To paraphrase him: Harassing Jim Crawford with Cool Game Recommendations

Remember the surprising stealth thing-that's-great Frog Fractions (previously)? When creator Jim Crawford (also previously) and his team released its successfully Kickstarted sequel, they won't tell anyone, and will leave everyone to find it for themselves. Enter the unofficial Frog Fractions 2 twitter account, which bugs Jim about a different possible culprit every day. And for those who didn't back the Kickstarter and thus won't be automatically notified when The Jig Is Up (TM), there's always IsTheJigUpYet, which also attempts to guess at FF2's identity (albeit using a sliiiiiightly different method). [more inside]
posted by BiggerJ on May 24, 2015 - 16 comments

No Pixel Small Enough

Dinofarm Games explain why the demand for higher definition graphics have led them to abandon pixel art... over the course of a wonderfully explained, beautifully illustrated, and clearly demonstrated love letter to pixel art.
posted by gilrain on May 12, 2015 - 32 comments

Playing with fire

Eve Online: how a virtual world went to the edge of apocalypse and back The video game Eve Online is one of Iceland’s biggest exports and has become the world’s largest living work of science fiction. While rival games have come and gone, it has survived – thanks to a unique experiment in democracy
posted by fearfulsymmetry on May 12, 2015 - 16 comments

Oh my god, he just ran in

In what would turn out to be a watershed event in the history of viral videos and online multiplayer gaming, footage of the Leeroy Jenkins incident was uploaded to the internet ten years ago today (previously).
posted by prize bull octorok on May 11, 2015 - 74 comments

Scroll Back: The Theory and Practice of Cameras in Side-Scrollers

Game developer Itay Keren talks 2D scrolling in this very visual and nostalgia-filled post and talk.
posted by Foci for Analysis on May 9, 2015 - 8 comments

"Thank God. Another human being."

You couldn’t control the camera, I mean. The Silent Hill video games were blunt and herky-jerky—you, backed into a corner, swinging a plywood board clumsily at two sets of mannequin hips bolted horrifically together, flailing at you. Clay-colored, faceless children grabbed at you in the dark as you tap-tap-jogged awkwardly in circles, desperate to regain some kind of control. The world fell silent for cutscenes, PlayStation glory-era wax-lipped women with empty eyes mouthing hollow dialogue at you from the mist and shadows.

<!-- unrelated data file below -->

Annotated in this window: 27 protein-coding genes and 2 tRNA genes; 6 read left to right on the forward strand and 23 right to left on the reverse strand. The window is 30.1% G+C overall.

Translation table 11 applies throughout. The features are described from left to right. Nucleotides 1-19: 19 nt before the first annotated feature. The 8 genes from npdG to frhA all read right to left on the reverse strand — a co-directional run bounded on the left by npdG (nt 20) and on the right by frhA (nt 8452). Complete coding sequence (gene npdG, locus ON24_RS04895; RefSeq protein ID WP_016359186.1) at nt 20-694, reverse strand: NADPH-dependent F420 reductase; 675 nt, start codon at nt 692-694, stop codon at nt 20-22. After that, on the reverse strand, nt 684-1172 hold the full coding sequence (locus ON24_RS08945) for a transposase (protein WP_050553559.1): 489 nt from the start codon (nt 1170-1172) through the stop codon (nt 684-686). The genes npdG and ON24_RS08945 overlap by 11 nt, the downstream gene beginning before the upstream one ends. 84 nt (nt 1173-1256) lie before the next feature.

It was all really bad and scary, and kind of broken, and everyone loved it, especially me.
Why Silent Hill mattered.
posted by Artw on May 2, 2015 - 57 comments

Gotta catch 'em all

As an archivist, my ethical duty is to maintain those objects of intrinsic value to future generations. I’ve often found that others assume my profession is focused on facts and figures, the hard data from which a census or otherwise lifeless historical record can be drawn. Such data will inform one on how a people survived. As important as this data is, it cannot tell you how a people dreamed. [more inside]
posted by byanyothername on Apr 12, 2015 - 3 comments

Narrative Legos with Ken Levine

It's clear that narrative is an important part of video games and something that the audience deeply relates to. However, the strengths of interactive media are player participation, the ability to experience content in different ways on different playthroughs and the fact that the content is not static. It's time for narrative to deeply embrace these elements.
Ken Levine, of System Shock and BioShock fame, explores player driven replayable narrative gameplay.
posted by Foci for Analysis on Apr 12, 2015 - 12 comments

The game has attached itself to your reflexes on a molecular level.

The brainchild of Hidetaka Miyazaki and his team at From Software, the Souls games have gained a rabid cult following over the past few years. The newest spiritual successor Bloodborne (trailer 1, 2) has been out for a couple weeks now, and it's received stellar reviews across the board. It might very well be the best in the series, reconfiguring the dense gameplay in surprising ways and offering up an intricately-realized Victorian gothic world. Tim Rogers has written a lengthy, articulate, spoiler-free (in a narrative sense) analysis of Bloodborne's design - You Are the Experience Points. [more inside]